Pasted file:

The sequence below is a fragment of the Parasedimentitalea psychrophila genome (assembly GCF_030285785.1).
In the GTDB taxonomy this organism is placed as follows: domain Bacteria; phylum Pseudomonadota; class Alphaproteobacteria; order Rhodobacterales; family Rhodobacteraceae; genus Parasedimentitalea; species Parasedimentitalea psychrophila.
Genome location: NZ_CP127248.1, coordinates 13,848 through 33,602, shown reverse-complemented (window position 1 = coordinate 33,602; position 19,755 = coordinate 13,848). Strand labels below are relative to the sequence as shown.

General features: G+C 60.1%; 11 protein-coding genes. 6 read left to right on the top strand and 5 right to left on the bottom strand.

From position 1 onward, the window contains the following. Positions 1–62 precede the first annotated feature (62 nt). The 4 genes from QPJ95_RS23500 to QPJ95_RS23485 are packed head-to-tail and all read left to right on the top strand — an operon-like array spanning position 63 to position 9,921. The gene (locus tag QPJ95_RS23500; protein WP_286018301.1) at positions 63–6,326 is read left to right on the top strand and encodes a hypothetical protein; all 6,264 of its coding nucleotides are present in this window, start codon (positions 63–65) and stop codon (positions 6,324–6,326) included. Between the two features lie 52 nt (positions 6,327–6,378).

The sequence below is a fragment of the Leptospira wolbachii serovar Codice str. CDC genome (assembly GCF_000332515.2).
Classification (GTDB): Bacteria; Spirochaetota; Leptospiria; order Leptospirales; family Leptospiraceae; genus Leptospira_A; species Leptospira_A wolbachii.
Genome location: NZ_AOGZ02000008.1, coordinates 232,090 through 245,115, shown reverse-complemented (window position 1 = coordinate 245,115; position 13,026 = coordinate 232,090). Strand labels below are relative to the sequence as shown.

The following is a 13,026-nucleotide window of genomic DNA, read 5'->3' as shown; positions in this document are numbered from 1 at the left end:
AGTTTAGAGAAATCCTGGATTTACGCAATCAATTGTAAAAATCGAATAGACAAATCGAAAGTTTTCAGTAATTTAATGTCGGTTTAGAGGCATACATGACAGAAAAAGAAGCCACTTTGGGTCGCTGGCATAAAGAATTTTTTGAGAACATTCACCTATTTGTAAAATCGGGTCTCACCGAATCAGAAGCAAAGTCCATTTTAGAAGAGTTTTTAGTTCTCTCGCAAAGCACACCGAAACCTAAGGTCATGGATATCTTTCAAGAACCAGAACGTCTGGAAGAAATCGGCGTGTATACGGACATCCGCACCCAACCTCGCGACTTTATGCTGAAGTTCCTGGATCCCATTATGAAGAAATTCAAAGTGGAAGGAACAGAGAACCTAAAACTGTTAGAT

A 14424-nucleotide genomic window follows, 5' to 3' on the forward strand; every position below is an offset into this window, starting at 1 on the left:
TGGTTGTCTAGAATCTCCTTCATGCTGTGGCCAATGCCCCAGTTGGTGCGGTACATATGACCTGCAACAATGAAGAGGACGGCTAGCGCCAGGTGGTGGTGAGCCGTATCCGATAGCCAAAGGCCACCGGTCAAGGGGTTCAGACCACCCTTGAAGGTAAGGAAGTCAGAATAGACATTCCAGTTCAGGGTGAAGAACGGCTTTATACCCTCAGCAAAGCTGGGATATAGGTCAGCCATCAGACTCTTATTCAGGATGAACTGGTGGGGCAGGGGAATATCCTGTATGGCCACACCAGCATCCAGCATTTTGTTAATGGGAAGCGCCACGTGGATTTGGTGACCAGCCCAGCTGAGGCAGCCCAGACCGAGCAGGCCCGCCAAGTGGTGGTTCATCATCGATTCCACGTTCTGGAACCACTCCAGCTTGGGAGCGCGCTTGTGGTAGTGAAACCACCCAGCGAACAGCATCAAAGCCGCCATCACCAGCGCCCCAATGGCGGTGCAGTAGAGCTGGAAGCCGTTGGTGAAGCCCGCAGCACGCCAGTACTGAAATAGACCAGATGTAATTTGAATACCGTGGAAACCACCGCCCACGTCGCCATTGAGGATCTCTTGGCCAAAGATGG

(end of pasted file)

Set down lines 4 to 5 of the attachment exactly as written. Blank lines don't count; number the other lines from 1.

General features: G+C 60.1%; 11 protein-coding genes. 6 read left to right on the top strand and 5 right to left on the bottom strand.

From position 1 onward, the window contains the following. Positions 1–62 precede the first annotated feature (62 nt). The 4 genes from QPJ95_RS23500 to QPJ95_RS23485 are packed head-to-tail and all read left to right on the top strand — an operon-like array spanning position 63 to position 9,921. The gene (locus tag QPJ95_RS23500; protein WP_286018301.1) at positions 63–6,326 is read left to right on the top strand and encodes a hypothetical protein; all 6,264 of its coding nucleotides are present in this window, start codon (positions 63–65) and stop codon (positions 6,324–6,326) included. Between the two features lie 52 nt (positions 6,327–6,378).